Updating the Best Books for New Teachers

BooksTeachers

Today is publication day for the paperback version of Steve Silberman’s Neurotribes, which was one of the best nonfiction titles I read last year, and this is the first week of school throughout much of the country. Signs are pointed to annual updates for my Best Books for New Teachers! Though I’m headed to the classroom as a student this time around, I’m still pointed toward improving education. These four titles may seem different from usual “teacher books”, but just like I said in my original post, I’m a firm believer in teachers reading to understand their students just as often (if not more!) as they read to improve themselves.

Broken Three Times by Joan Kaufman

An incredibly insightful book that follows a family through child protective services, from first contact to adulthood. At each point, Kaufman highlights the ups and downs of a system intricately tied to many students and their ability to succeed.

Pushout by Monique W. Morris

A vital read that highlights the way our education system struggles to understand the unique positions of black girls, which leads to criminalization and failure.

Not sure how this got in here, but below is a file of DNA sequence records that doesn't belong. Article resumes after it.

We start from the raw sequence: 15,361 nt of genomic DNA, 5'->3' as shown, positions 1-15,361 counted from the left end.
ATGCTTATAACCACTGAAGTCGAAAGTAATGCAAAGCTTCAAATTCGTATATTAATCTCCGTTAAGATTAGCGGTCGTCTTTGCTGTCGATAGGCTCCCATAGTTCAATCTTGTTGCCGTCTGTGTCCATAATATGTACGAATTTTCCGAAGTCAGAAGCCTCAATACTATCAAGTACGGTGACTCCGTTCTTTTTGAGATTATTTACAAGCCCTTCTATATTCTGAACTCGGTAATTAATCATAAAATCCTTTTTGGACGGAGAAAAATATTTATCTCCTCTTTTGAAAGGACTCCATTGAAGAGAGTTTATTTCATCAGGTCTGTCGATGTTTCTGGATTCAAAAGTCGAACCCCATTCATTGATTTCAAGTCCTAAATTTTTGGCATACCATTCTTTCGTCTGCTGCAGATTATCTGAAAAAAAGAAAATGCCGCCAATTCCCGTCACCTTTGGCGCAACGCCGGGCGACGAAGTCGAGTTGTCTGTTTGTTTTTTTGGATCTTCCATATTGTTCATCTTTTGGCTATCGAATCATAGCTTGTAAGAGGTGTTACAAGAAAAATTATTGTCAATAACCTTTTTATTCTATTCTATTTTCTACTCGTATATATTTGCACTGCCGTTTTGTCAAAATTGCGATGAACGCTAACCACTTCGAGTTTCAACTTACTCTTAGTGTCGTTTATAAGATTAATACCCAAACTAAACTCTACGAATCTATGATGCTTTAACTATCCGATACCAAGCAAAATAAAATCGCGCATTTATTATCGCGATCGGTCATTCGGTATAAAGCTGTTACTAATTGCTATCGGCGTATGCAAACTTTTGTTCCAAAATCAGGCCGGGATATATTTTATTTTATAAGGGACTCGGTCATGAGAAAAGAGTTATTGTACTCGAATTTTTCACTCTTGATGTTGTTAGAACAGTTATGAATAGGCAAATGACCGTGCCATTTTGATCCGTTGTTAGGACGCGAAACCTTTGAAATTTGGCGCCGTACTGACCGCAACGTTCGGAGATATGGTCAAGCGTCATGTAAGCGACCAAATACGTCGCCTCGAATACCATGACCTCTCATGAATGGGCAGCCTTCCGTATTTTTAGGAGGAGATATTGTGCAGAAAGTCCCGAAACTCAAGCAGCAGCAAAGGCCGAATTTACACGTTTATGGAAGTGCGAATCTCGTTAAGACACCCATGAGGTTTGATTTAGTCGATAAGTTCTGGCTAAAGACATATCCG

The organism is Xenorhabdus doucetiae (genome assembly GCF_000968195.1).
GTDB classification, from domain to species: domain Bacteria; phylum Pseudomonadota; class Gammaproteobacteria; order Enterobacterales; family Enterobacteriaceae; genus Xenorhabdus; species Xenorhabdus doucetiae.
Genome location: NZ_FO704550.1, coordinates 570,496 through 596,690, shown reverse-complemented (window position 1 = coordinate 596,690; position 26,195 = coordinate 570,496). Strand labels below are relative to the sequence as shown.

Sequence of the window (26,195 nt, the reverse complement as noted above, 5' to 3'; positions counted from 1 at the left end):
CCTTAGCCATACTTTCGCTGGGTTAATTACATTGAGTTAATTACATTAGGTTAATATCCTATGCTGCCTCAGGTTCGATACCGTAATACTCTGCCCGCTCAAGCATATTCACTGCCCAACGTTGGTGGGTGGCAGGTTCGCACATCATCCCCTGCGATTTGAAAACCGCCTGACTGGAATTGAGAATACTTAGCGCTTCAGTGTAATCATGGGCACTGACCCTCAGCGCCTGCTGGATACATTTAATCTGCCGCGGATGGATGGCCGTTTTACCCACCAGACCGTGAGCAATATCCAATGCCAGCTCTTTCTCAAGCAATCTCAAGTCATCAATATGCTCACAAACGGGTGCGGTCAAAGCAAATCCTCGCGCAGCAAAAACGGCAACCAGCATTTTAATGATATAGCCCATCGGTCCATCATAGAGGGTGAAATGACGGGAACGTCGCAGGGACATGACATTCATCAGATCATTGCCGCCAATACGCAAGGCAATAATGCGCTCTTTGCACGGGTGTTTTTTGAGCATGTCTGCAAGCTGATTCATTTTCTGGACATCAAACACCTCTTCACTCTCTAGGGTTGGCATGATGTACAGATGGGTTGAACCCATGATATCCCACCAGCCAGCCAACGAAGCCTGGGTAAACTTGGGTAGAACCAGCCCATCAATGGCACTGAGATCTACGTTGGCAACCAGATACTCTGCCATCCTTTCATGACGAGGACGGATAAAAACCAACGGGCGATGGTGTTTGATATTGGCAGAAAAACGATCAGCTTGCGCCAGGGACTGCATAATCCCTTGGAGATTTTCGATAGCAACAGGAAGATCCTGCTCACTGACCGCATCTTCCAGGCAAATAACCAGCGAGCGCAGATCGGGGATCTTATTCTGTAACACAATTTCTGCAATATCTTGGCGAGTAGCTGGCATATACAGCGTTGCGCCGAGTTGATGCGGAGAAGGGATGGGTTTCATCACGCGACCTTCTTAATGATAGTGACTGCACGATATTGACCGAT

Girls and Sex by Peggy Orenstein

Though Peggy Orenstein’s book is best in the hands of parents, her close-up look at our rapidly changing sexual landscape is invaluable for anyone working with teenagers.

Neurotribes by Steve Silberman

An amazingly thorough and fascinating history of autism, the research surrounding it, and the more inclusive shift toward the concept of neurodiversity.

Which new books would you suggest for teachers?

  • I so loved NeuroTribes when I listened to it earlier this year – I’m so glad you put it on my radar and I found it on sale on Audible!

    I haven’t made it to any of the others, though Pushout sounds particularly up my alley. Kaufman’s book sounds heartbreaking but so important, too. I’ll keep my eyes peeled!

    • I think you’d really appreciate both, though I’m sure you’ll have your fair share of reading headed your way soon (good, interesting reading if it looks like your school’s book list!).

  • I literally almost picked up Girls & Sex earlier this week. I have a micro-problem with the idea that we need to focus on girls and sex, and not just talk about sex in the teen years, but I suppose girls and sex sells better.